One of the great things about Lynch's books is that he provides plot twists and turns when you least expect them, and somehow manages to keep you on the edge of your seat throughout the battles and adventures, though you know that you have 760 pages of action to read through. I felt that there could have been some serious trimming in this book, however, as Lynch got a bit carried away with all the nautical jargon and the intricacies of being a pirate. There was so much detail on everything from ship size to ropes and sails and knots and what to loot and what not to, customs and understandings and rules, etc, that I nearly fell asleep a couple of times during the novel.If Lynch took out all that unnecessary nautical narration, I'd bet he'd have shaved at least 150 pages off of this hefty book that even in paperback is like a brick. Still, even with all that, I loved Locke's brilliance in getting them into and out of situations with such conniving skill, and I also loved the fact that Jean fell in love and was allowed to have fun and have dreams that didn't include spending his life as Locke's "muscle." It seems to me that the bad guys are getting more vicious in each successive novel, and now with Red Skies, Lynch has done what Jim Butcher does so well, he's left us on a cliffhanger, with Locke and Jean battered and sick and without funds, but not without hope. I've ordered the third book in the series, The Republic of Thieves, which I should have in hand by Wednesday. All in all, I'd give this book a solid B+, and recommend it to fans of pirates and thieves and all things nautical.

Moth and Spark by Anne Leonard was reminiscent of Lauren Willig's "Pink Carnation" flowers series married with Anne McCaffrey's Dragonriders of Pern series. Willig's books are all 18th century romantic adventure/spy mysteries, and the Dragonriders of Pern are all romantic fantasy mixed with a bit of science fiction. What this blend ends up giving readers is a slow-starting romantic fantasy that grows more complex and fascinating as it gains steam. Here's the blurb:
A prince with a quest. A commoner with mysterious powers. And dragons that demand to be freed—at any cost.
Prince Corin has been chosen to free the dragons from their bondage to the Empire, but dragons aren’t big on directions. They have given him some of their power, but none of their knowledge. No one, not the dragons nor their riders, is even sure what keeps the dragons in the Empire’s control. Tam, sensible daughter of a well-respected doctor, had no idea before she arrived in the capital that she is a Seer, gifted with visions. When the two run into each other (quite literally) in the library, sparks fly and Corin impulsively asks Tam to dinner. But it’s not all happily ever after. Never mind that the prince isn’t allowed to marry a commoner: war is coming to Caithen. Torn between Corin’s quest to free the dragons and his duty to his country, the lovers must both figure out how to master their powers in order to save Caithen. With a little help from a village of secret wizards and a rogue dragonrider, they just might pull it off.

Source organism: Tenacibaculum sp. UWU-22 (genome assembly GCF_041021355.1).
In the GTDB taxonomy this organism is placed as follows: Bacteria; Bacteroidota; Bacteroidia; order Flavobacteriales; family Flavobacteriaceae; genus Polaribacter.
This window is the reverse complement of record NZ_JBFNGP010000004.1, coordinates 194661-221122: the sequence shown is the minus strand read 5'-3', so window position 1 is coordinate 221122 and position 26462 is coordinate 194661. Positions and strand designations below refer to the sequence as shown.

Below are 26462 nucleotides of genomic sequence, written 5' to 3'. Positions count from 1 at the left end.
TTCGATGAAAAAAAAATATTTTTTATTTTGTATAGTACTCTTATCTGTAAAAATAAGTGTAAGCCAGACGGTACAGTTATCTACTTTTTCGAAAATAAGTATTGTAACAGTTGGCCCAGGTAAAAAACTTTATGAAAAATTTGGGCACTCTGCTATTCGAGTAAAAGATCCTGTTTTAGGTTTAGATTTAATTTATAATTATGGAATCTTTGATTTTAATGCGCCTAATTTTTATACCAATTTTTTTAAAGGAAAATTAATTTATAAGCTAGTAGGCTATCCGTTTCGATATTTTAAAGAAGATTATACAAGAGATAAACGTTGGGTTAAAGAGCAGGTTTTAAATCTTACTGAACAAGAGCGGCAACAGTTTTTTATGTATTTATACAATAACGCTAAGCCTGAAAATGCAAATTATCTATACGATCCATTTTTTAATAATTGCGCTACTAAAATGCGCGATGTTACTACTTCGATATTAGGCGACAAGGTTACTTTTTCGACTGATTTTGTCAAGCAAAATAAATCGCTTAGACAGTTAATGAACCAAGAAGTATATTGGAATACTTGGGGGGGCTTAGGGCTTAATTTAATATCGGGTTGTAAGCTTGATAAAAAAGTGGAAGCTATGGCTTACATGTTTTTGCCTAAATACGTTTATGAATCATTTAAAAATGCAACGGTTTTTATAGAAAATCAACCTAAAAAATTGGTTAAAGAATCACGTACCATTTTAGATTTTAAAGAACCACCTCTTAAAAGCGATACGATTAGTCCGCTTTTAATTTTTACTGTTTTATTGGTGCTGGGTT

Though Tam was a bit too willing to cede her power and her life to her beloved prince, she still had backbone and a lot of common sense, which I appreciated. There is nothing that irritates me more as a reader than a protagonist who is just too stupid to live, or one who becomes stupid once they lay eyes on the man or woman of their dreams. The prose in this novel is a bit formal, but it becomes easier as you go along, and the characters are nicely drawn. The plot glides along on dragons wings, and with the exception of a slow bit at the front of the book, the story is sublime and swiftly told. The HEA is not syrupy or stupid, and the heroes and heroines have doubts and flaws, just like real people. All in all, I feel this novel deserves an A, and I'd recommend it to all those who enjoy well-wrought romantic fantasy with a dragon element...yes, that means you, George RR Martin Game of Thrones fans!